How's it sound, by the way? [Ösel speaks to tech support] Closer or further? Like this? Now it is good?
It's been proven already that people in the workplace and the schools are more productive when they have more time and more space, when they can relax, chill a little bit, disconnect. So quality is more important than quantity. One of the highest levels of school in the world is, I think, Sweden. The best result in education. And when they went to Sweden to check why they had the highest—what do you call that?
Translator: Quality? Quality of teaching? Quality of education?
Ösel: Yeah, thank you. Why they had the highest academic level, the reason was because they only studied for about four hours a day. The rest of the time at school they were just playing. So for those four hours they really were very interested, they were enjoying it and they had the real quality.
In the workplaces it is the same also. The same thing happens. In the workplaces when people work for less time they are more focused, more dedicated and the productivity of the company is much bigger. So it is good to give yourself time to relax, you know?
One of the reasons why Einstein was such a genius or became such a genius is because for a big part of his life he was doing nothing. He was just wasting his time, thinking about life. His parents didn't approve, his teachers didn't approve, but he did it anyway. And the result was somebody like Einstein; in our society we call him a genius. He invented E=mc2 and pi, the number pi. Even though maybe the result, the atomic bomb, the nuclear bomb, wasn't such a good positive result, at least he was a genius because of the productivity of his brain. It was because he gave himself space and time to really be able to relax and question life.
In the same way when we practice, if it's meditation or if we are studying, reading, working, anything we do, we have to also give ourselves a break. We have to chill a little bit, relax. We don't live to work. We work a little bit in order to be able to live, but the actual point of working is so that we can have a good quality life. Not to accumulate wealth that we can't spend in lifetimes. Maybe we share; maybe we donate, that is a good thing. Anyway, I wanted to just make a point on the fact that now your mind is fresher and your body is also a little bit more relaxed, because we took a break. In the same way take a break from your mind, OK?
Where were we? I don't remember any more. In society today, the system makes us become more individualistic. So it is all about me, all about us. Even the phone, we are all the time on the phone, and the phone is all about us. It's not about other people. It is about us. The phone releases some endorphins when we receive a message or something related to us; our body secretes endorphins, some kind of happiness chemical. But there is another name. There are endorphins and there is another name, another thing? What?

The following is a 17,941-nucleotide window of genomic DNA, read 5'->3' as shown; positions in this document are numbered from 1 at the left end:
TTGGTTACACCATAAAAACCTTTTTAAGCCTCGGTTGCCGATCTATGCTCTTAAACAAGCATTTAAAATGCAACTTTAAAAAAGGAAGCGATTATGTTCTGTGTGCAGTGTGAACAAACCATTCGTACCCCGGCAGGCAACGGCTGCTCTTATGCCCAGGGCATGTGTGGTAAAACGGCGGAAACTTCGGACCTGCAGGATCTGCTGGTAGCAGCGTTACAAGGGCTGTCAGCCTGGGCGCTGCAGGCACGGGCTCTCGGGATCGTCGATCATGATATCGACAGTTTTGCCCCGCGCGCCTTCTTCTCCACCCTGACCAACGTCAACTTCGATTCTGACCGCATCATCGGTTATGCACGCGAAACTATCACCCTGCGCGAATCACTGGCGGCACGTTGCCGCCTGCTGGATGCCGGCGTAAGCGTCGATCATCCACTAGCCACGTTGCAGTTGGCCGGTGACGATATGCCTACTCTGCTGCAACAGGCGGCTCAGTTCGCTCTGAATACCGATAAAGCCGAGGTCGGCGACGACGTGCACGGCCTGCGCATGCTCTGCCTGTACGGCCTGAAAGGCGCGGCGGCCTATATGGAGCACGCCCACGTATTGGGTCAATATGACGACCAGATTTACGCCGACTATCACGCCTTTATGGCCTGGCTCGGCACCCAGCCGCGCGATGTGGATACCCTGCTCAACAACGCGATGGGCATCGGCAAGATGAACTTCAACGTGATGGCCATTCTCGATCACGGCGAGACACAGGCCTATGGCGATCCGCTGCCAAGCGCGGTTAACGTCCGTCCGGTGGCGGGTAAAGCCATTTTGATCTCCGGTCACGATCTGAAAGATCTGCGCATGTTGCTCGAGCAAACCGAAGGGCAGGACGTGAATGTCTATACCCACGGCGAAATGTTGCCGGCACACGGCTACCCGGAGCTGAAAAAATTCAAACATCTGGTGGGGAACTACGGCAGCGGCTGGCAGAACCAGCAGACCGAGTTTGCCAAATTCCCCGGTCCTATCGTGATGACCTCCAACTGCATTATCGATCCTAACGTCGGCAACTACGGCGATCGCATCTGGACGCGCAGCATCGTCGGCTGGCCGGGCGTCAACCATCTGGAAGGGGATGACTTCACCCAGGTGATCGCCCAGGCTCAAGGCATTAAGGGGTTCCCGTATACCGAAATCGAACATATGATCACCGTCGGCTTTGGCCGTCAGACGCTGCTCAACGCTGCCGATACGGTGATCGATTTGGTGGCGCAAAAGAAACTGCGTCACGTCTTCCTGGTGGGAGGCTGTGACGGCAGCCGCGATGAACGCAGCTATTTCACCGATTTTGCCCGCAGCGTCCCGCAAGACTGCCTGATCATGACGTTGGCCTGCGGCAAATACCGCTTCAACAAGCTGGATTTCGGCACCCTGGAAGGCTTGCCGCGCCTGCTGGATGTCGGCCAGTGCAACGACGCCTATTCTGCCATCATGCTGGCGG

Ösel: Serotonin, serotonin, something like that.
Student: Happiness hormone.
Ösel: Happiness hormone.
For example, many times we write to people in order to receive something to activate this kind of activity that makes us feel self-worthy, "Oh, I am important." Somehow the society and the system create an addiction toward this kind of self. What do you call it, this kind of self-importance?
It is very important to be aware of that at all times. The phone, relax with the phone. You can also look around. Not all the time on the phone. You miss the real details of life when you are on the phone. That is the whole point of the phone, to disconnect yourself from yourself. Maybe the purpose of the phone is to connect you with people, right? But the actual fact is that, for example, before there were phones when you didn't see someone for a long time there would be many things that you wanted to talk about, so when you met the person you really appreciated their company. You were really aware of their presence and there would be a lot to talk about. Now these days all you think about, you just write whatever. You don't really appreciate the person's presence as much.
Maybe not so much in the West, but in Asia I've seen it a lot. You know, where a whole family goes to eat lunch and everybody is on the phone and maybe the only person not on the phone is the mother and she's like this. [Ösel looks up at the ceiling] She's feeling ashamed of herself because people are looking. Maybe in Asia it is more normal that everybody is on the phone. It is normal, but in the West it's not very polite, right? But it still happens a lot.
When you talk on the phone like this, you are actually frying your brain. If you look at the terms and conditions—which are very well-hidden in your phone, but if you search for it you can find it in very small writing—it will say there is radiation from the phone and you have to keep it at a certain distance otherwise it is very harmful. It is written there but it is in very, very small words and you really have to look for it.
If you speak on the phone, for example, it is good to use a loudspeaker and if you don't want other people to hear you can use an earpiece or an earphone or something like that. And try to not carry the phone with you all the time because sometimes the radiation can cause cancer and things like that. And when you go to sleep turn off the WiFi, turn off the 3G, turn off the phone. Sorry, it's very modern. [Laughter] So it's good because when you are asleep the subconscious—you are very sensitive—so when all these radioactive things and transmission and blah, blah, blah, it affects you, so it's good to take a break sometimes. You turn off the WiFi, you turn off your phone, turn everything off and then you can go to sleep. Don't leave everything on at night, all the electrical stuff; turn everything off if you can. Don't turn off the fridge though. [Laughter] But you know this habit of falling asleep while you are watching a movie on the sofa. This is not a good habit. If you see you are falling asleep, turn off the TV and go to sleep properly. Turn off everything and go to sleep properly.